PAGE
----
Ober accepted Jansen’s offer and is taking his nascent candidacy seriously. On July 15, he accompanied Dick Heller to pick up paperwork at the Board of Elections and has since been putting his organizational skills to use in trying to gather the 3,000 signatures he needs by Aug. 27. He’s been canvassing with groups of friends and volunteering fans of his Internet videos; he plans to host a few petition-gathering events at local bars.

His run could have real consequences: If he or Heller, or Libertarian presidential candidate Bob Barr, gets on the ballot and wins 7,500 votes, the Libertarian Party will earn major party status—and the right to hold a primary in D.C.—in the next election cycle.

Ober has posted 10 videos so far (they still star the actor, not Ober) attracting more than 1,000 views. By comparison, a public service announcement for voting rights featuring Strauss and TV star Hayden Panettiere has received only 352 views.

If it’s hard to tell whether Ober is serious or not, that’s kind of the point. Bay Woods, a 35-year-old teacher and journalist who helps write and edit the shadow actor’s speeches, sums it up like this: “The only way to really address the issues was to take them from a sideways angle—truth presenting itself as falsehood. Sometimes a lie is truer than the truth.” (Woods has a PhD in philosophy, which may explain the references to Plato’s cave.)

Ober’s platform includes a few unusual proposals: He wants to put more resources into human space flight (the voyages could still be unmanned, Woods notes, “if we send women”); he wants to reclaim Arlington for the District of Columbia and re-energize public education by requiring failing public schools to teach Greek and Latin. He also advocates more openness in campaigning.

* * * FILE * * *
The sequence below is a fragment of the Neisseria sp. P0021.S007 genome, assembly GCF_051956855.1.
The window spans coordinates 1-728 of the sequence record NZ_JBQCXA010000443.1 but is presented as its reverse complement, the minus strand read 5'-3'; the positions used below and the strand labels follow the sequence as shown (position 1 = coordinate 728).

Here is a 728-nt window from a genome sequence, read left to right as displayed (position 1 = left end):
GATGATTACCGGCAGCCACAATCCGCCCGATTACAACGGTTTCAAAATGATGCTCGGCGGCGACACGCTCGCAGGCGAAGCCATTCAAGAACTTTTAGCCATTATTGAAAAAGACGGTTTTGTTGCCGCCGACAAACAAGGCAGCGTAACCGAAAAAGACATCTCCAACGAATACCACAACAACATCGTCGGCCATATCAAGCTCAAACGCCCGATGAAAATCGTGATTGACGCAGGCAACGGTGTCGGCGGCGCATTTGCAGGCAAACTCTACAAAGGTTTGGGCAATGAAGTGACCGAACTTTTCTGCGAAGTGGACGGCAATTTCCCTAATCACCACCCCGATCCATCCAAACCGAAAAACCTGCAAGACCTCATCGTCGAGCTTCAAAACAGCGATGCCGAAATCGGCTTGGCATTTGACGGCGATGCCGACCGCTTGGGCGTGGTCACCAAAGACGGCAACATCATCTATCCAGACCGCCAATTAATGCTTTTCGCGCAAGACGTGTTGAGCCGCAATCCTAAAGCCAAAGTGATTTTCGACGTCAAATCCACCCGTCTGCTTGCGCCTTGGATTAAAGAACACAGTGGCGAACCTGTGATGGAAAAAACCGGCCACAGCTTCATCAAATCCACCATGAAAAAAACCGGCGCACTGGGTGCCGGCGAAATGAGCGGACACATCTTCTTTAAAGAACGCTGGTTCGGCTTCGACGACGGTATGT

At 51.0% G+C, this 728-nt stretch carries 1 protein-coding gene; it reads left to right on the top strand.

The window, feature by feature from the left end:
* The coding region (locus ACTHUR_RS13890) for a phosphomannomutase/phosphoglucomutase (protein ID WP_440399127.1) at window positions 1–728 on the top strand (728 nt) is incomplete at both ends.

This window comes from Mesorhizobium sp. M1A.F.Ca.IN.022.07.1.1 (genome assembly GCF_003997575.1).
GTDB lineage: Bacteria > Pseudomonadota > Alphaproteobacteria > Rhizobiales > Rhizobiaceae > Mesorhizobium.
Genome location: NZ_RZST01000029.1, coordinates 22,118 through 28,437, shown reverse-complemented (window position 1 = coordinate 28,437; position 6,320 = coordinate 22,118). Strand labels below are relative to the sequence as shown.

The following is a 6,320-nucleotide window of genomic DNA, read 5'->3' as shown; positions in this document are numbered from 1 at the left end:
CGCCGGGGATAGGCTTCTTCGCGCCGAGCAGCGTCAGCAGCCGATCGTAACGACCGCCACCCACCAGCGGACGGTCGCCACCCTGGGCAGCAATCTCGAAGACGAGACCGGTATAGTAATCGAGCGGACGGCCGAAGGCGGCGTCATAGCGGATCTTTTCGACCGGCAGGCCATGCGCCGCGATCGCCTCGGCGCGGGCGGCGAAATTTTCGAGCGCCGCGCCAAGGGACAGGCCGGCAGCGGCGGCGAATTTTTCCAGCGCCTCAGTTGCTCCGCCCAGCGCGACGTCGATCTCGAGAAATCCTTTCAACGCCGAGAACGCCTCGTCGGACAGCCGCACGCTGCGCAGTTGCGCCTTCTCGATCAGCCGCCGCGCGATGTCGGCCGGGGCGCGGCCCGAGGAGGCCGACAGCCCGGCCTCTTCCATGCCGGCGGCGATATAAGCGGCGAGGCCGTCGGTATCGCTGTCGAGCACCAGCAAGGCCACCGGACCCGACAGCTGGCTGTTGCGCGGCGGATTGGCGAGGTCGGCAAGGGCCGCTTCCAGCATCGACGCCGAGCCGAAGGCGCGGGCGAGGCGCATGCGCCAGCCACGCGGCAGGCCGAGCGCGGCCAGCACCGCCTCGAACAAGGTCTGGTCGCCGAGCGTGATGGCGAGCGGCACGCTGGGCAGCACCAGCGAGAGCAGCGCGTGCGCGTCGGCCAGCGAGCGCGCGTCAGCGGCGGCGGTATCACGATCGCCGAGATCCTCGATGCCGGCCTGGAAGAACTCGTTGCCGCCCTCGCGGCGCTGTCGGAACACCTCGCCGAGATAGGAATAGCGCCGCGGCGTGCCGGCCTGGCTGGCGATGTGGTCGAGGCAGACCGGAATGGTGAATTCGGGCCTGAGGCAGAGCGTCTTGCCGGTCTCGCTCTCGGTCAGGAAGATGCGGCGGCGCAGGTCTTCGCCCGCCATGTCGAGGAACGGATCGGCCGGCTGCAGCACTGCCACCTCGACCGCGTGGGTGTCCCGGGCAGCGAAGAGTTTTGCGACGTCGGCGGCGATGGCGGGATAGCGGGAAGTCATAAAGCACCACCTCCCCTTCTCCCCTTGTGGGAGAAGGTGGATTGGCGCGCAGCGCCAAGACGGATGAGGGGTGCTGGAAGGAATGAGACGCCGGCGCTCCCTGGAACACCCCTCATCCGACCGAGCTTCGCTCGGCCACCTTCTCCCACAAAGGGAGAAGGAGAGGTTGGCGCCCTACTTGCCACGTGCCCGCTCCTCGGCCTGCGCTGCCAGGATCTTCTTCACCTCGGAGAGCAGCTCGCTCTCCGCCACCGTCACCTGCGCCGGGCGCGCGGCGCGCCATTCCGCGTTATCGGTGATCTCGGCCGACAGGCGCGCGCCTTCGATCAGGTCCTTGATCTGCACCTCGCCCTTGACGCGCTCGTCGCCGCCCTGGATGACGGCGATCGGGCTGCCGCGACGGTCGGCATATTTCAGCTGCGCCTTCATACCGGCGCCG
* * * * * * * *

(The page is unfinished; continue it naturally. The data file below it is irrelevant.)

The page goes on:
Ober says he cares more about the linguistics of politics than wonkish debates about actual issues. Watching his videos, it’s obvious that the medium is the message. The shadow is the most obvious layer. But look closely, and you can see several objects arranged on the desk.

Although the videos are getting lighter with each installment, the shadows are still too dense to make out the props clearly. Ober explains: On the right, there’s a toy monster looming over a model of the World Trade Center towers. The beast is Cthulhu, a terrifying, tentacled alien dreamed up by science-fiction writer H. P. Lovecraft. On the left, there are two desk-sized flags (an American flag, and another unknown banner for “a state or a country,” Ober says. “Whatever it is, we support it.”), and little figurines of presidents Harry Truman and John Quincy Adams.

The symbolism of the objects is purposefully open-ended.

“I think that one of the things that’s cool about the stuff we picked is it’s so wide-open to interpretation,” Ober says. “You have a monster eating the World Trade Center and then you have two presidents…to lock it down loses its power. “

Ober says he believes he can win the race if he gets his name on the ballot, which right now, is the real struggle. Part of the problem may be the difficulty of convincing voters he’s serious. When asked about Ober’s challenge to his seat, Strauss replies, “Huh?” Then he says, “Oh, is that the guy in the shadows?” He’d thought it was a joke, but added: “I support art and I support art in the political process. And he raises issues that we haven’t raised yet, like tickle torture. If he makes it on the ballot I guess I’ll see him at some debates.”